In a previous post, I discussed what it was like to have lunch at the Fed, but there was no mention of the food, mostly because the Sodexo-run cafeteria, while competent and better than your average corporate cafeteria, mostly catered to the greatest common denominator and offered nothing of blogworthy interest.
Here at the University of Gastronomic Sciences, you can avail yourself of the midday meal service plan for €1000, and be assured a hot lunch every day that you are at school. For the first week of classes, everyone can dine at the canteen, which gives you a chance to try the food and determine whether or not you want to bring your own lunch instead. I wasn’t sure what to expect, but figured that this would be a nicer, more intimate version of Cornell’s dining halls (which were actually pretty good compared to the institutional slop served at most other universities). I definitely did not expect a 3 or 4 course meal, complete with full table service.
The canteen is housed adjacent to the chapel, and features lovely high ceilings with Tudor-style wood beams, fresh flower arrangements and round tables for ten. It opens at 12:15 pm and classes officially resume at 1 pm (though most of the time this doesn’t actually happen till 1:15 or so), which doesn’t give you a whole lot of time to eat four courses.
Start off by pouring yourself a glass of water, frizzante (fizzy) or naturale (still). The bread basket usually features light, airy rolls that shatter when you bite into them. These are okay, but I strongly prefer the multigrain bread slices that were provided one time, a much more flavorful and robust option.
Trays of salad are provided, and they generally include a mix of radicchio, arugula, endive and chicory greens. You can dress them yourself with balsamic vinegar, olive oil, salt and pepper. Some other type of fruit or vegetable is provided on the side, and this ranges from pineapple and canned fruit cocktail, to boiled carrots and potatoes.
The first course is always pasta or a pasta-like substance. Above is a plate of pasta with ragu sauce.
For another first course, we were presented with gnocchi (made of potato) with tomato sauce and zucchini. The most uh interesting primo piatti was probably the asparagus risotto, which featured the hardest, most al dente risotto I’d ever tried. Apparently, that is the proper way to cook risotto in northern Italy. I think I’ll stick to my softer, creamier version of risotto.
Second courses usually include some sort of meat or protein, though the portions are far smaller than the typical American entree. This can include beef and roasted potatoes, or a square of frittata, or slices of pork and string beans.
This plate includes several slices of tomato and mashed potatoes with cod mixed in. I thought the idea of mashing fish with potatoes was novel, but not everyone was so eager to dig in.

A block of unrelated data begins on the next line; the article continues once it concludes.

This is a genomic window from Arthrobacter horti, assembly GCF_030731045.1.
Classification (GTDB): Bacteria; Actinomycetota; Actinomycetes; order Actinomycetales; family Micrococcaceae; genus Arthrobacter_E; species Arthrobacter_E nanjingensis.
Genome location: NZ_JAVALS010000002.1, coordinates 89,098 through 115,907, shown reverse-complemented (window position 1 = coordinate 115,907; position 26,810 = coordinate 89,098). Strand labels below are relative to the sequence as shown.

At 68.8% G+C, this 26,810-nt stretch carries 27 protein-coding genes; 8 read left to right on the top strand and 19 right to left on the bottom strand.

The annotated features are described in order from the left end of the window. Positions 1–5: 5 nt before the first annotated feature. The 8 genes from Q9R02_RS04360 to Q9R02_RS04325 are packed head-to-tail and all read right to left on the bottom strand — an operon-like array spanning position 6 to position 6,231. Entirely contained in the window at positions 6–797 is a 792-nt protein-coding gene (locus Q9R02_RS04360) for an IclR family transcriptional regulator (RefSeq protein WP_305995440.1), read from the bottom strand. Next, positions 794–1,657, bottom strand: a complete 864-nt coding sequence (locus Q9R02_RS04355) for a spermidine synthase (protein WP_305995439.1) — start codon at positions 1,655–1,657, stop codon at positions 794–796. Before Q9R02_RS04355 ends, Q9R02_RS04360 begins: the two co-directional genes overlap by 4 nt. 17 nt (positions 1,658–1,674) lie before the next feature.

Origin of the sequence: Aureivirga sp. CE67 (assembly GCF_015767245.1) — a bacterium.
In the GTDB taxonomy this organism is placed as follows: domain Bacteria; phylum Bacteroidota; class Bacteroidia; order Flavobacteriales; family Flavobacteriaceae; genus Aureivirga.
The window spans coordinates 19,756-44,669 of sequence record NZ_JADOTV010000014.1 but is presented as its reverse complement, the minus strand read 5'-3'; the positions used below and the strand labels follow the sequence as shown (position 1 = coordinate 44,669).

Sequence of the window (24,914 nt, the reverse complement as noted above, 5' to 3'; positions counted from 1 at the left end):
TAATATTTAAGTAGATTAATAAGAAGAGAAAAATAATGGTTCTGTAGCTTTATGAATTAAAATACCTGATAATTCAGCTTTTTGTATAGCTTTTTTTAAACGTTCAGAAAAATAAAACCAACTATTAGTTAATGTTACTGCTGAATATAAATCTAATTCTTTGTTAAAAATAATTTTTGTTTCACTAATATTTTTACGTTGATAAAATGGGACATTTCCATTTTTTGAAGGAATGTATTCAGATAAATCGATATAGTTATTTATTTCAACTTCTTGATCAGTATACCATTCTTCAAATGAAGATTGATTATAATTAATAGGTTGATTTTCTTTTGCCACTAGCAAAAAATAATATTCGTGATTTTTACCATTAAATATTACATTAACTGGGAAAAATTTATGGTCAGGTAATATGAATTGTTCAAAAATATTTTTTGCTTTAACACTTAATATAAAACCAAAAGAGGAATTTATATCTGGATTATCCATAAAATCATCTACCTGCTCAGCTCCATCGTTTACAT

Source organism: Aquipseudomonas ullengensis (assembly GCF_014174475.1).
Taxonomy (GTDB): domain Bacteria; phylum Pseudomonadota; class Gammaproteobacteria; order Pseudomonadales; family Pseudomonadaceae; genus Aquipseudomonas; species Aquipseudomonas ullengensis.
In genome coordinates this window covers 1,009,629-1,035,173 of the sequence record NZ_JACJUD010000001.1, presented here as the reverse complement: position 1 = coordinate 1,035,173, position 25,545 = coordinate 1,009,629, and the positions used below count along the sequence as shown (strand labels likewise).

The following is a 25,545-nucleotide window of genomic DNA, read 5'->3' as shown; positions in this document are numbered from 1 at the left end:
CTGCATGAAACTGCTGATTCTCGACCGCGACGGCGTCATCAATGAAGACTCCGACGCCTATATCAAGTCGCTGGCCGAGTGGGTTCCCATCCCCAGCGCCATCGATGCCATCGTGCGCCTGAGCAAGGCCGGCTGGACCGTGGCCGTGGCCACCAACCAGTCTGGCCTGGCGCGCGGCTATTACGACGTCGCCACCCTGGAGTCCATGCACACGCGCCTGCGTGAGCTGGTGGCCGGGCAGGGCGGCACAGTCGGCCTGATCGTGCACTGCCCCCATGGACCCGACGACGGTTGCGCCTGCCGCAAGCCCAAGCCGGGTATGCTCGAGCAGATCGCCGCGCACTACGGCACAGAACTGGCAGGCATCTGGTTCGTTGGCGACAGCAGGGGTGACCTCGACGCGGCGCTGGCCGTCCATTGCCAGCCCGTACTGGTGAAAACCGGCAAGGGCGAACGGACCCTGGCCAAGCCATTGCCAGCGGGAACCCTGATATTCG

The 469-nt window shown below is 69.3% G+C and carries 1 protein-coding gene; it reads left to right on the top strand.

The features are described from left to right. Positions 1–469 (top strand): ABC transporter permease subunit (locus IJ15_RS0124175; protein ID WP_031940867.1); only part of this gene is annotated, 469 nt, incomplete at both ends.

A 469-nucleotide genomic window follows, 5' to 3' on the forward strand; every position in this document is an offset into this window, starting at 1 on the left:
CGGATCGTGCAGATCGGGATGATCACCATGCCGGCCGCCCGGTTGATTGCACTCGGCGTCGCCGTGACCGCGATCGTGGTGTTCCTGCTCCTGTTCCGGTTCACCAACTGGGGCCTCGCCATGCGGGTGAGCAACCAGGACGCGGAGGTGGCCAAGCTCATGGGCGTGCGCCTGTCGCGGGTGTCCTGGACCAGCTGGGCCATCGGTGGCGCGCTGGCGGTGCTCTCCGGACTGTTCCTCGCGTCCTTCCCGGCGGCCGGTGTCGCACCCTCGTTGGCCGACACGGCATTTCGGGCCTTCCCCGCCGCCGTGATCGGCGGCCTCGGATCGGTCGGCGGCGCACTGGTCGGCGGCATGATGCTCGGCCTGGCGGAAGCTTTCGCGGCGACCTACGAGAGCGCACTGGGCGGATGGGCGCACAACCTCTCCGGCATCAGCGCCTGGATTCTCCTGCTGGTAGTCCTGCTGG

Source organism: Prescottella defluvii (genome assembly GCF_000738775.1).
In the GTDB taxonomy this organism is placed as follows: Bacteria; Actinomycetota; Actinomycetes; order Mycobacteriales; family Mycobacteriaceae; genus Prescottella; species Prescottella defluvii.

Probably the most controversial dish was the (raw) beef tartare, served with slices of fennel and carrot and a wedge of boiled egg. Lots of people wrinkled their noses in disgust, either because they were not culturally accustomed to eating raw meat or because the idea of eating environmentally-damaging red meat offended their ecofriendly aesthetics. Personally, I have no problem with eating raw meat (especially sushi), if prepared in reputable places, and I don’t like to waste food, so I was one of the few to clear my plate. This wasn’t the best beef tartare I’ve ever had (could have used more pepper and maybe some capers) but it wasn’t terrible either.
Desserts can range from traditional Piedmontese fare, like the amaretto, caramel and egg custard known as bonet, or simple scoops of gelato hazelnut & vanilla gelato. Pictured here is a tray of berry tart.
All in all, there were some grumblings from the other students about the lunch offerings, but I thought the quality of the lunches was pretty good. It’s also fun to see what sorts of traditional Piedmont dishes they serve, and to see how they incorporate seasonal ingredients. The problem is that there isn’t a lot of choice and you may be stuck with something you don’t particularly care for (beef tartare). Still, I have been bringing my lunch at the Fed for the last 3 years, so it’d be a shame to quit now, and I brought plenty of tupperware with me when I moved. In the end, about 8 or 10 of us decided not to sign up for the meal plan. It remains to be seen if we can get access to a microwave or some sort of heating mechanism, but for now, I am happily bringing salads, fruit and pasta for lunch. We have been convening at a picnic table outside, and holding unofficial potlucks with food-swapping between classmates.